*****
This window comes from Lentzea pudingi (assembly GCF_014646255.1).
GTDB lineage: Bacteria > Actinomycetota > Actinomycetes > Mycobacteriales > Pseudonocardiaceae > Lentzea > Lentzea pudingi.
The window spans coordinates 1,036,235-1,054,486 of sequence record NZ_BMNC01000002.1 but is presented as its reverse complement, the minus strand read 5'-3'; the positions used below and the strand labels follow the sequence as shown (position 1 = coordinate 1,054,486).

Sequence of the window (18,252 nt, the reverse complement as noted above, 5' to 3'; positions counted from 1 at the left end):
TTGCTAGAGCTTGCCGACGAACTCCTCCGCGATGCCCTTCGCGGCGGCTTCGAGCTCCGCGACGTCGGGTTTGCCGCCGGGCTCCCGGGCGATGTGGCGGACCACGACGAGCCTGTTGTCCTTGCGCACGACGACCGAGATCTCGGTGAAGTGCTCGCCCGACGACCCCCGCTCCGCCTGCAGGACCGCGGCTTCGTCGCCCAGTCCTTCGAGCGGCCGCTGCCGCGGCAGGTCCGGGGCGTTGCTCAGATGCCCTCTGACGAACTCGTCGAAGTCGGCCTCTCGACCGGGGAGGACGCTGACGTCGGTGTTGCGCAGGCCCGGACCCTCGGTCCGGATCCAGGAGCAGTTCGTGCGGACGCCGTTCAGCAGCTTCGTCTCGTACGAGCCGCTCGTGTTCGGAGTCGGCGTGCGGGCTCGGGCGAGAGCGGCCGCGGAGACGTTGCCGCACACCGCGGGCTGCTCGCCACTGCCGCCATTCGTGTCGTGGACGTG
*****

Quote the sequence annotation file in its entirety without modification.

This window comes from Lentzea pudingi (assembly GCF_014646255.1).
GTDB lineage: Bacteria > Actinomycetota > Actinomycetes > Mycobacteriales > Pseudonocardiaceae > Lentzea > Lentzea pudingi.
The window spans coordinates 1,036,235-1,054,486 of sequence record NZ_BMNC01000002.1 but is presented as its reverse complement, the minus strand read 5'-3'; the positions used below and the strand labels follow the sequence as shown (position 1 = coordinate 1,054,486).

Sequence of the window (18,252 nt, the reverse complement as noted above, 5' to 3'; positions counted from 1 at the left end):
TTGCTAGAGCTTGCCGACGAACTCCTCCGCGATGCCCTTCGCGGCGGCTTCGAGCTCCGCGACGTCGGGTTTGCCGCCGGGCTCCCGGGCGATGTGGCGGACCACGACGAGCCTGTTGTCCTTGCGCACGACGACCGAGATCTCGGTGAAGTGCTCGCCCGACGACCCCCGCTCCGCCTGCAGGACCGCGGCTTCGTCGCCCAGTCCTTCGAGCGGCCGCTGCCGCGGCAGGTCCGGGGCGTTGCTCAGATGCCCTCTGACGAACTCGTCGAAGTCGGCCTCTCGACCGGGGAGGACGCTGACGTCGGTGTTGCGCAGGCCCGGACCCTCGGTCCGGATCCAGGAGCAGTTCGTGCGGACGCCGTTCAGCAGCTTCGTCTCGTACGAGCCGCTCGTGTTCGGAGTCGGCGTGCGGGCTCGGGCGAGAGCGGCCGCGGAGACGTTGCCGCACACCGCGGGCTGCTCGCCACTGCCGCCATTCGTGTCGTGGACGTG